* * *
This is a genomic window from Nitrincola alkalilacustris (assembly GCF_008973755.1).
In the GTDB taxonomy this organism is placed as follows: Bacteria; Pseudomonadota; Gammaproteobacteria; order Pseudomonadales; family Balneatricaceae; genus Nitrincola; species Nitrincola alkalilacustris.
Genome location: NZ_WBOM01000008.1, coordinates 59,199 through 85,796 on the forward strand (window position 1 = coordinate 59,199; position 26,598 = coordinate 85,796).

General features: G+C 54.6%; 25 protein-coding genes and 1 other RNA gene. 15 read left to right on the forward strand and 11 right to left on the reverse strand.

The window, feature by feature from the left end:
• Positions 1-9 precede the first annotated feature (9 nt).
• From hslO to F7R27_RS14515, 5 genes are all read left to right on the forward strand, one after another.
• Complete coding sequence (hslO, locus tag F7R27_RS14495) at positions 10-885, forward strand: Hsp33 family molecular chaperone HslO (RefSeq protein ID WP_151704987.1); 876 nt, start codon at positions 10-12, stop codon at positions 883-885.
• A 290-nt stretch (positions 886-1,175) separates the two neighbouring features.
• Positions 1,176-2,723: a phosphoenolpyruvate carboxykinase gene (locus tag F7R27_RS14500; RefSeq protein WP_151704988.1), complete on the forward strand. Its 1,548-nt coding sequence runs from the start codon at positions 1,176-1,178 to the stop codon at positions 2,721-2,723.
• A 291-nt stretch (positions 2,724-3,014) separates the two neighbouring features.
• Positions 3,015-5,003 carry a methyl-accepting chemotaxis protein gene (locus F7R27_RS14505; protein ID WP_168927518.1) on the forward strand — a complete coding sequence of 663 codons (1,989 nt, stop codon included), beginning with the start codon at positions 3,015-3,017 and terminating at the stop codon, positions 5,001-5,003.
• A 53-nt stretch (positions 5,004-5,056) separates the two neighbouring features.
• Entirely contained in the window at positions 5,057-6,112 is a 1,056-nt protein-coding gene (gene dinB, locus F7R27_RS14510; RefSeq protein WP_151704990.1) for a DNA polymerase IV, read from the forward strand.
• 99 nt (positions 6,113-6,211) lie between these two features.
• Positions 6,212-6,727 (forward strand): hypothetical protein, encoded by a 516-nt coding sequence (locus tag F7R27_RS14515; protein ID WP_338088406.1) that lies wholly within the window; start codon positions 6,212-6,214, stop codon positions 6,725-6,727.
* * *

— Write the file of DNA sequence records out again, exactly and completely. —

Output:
This is a genomic window from Nitrincola alkalilacustris (assembly GCF_008973755.1).
In the GTDB taxonomy this organism is placed as follows: Bacteria; Pseudomonadota; Gammaproteobacteria; order Pseudomonadales; family Balneatricaceae; genus Nitrincola; species Nitrincola alkalilacustris.
Genome location: NZ_WBOM01000008.1, coordinates 59,199 through 85,796 on the forward strand (window position 1 = coordinate 59,199; position 26,598 = coordinate 85,796).

General features: G+C 54.6%; 25 protein-coding genes and 1 other RNA gene. 15 read left to right on the forward strand and 11 right to left on the reverse strand.

The window, feature by feature from the left end:
• Positions 1-9 precede the first annotated feature (9 nt).
• From hslO to F7R27_RS14515, 5 genes are all read left to right on the forward strand, one after another.
• Complete coding sequence (hslO, locus tag F7R27_RS14495) at positions 10-885, forward strand: Hsp33 family molecular chaperone HslO (RefSeq protein ID WP_151704987.1); 876 nt, start codon at positions 10-12, stop codon at positions 883-885.
• A 290-nt stretch (positions 886-1,175) separates the two neighbouring features.
• Positions 1,176-2,723: a phosphoenolpyruvate carboxykinase gene (locus tag F7R27_RS14500; RefSeq protein WP_151704988.1), complete on the forward strand. Its 1,548-nt coding sequence runs from the start codon at positions 1,176-1,178 to the stop codon at positions 2,721-2,723.
• A 291-nt stretch (positions 2,724-3,014) separates the two neighbouring features.
• Positions 3,015-5,003 carry a methyl-accepting chemotaxis protein gene (locus F7R27_RS14505; protein ID WP_168927518.1) on the forward strand — a complete coding sequence of 663 codons (1,989 nt, stop codon included), beginning with the start codon at positions 3,015-3,017 and terminating at the stop codon, positions 5,001-5,003.
• A 53-nt stretch (positions 5,004-5,056) separates the two neighbouring features.
• Entirely contained in the window at positions 5,057-6,112 is a 1,056-nt protein-coding gene (gene dinB, locus F7R27_RS14510; RefSeq protein WP_151704990.1) for a DNA polymerase IV, read from the forward strand.
• 99 nt (positions 6,113-6,211) lie between these two features.
• Positions 6,212-6,727 (forward strand): hypothetical protein, encoded by a 516-nt coding sequence (locus tag F7R27_RS14515; protein ID WP_338088406.1) that lies wholly within the window; start codon positions 6,212-6,214, stop codon positions 6,725-6,727.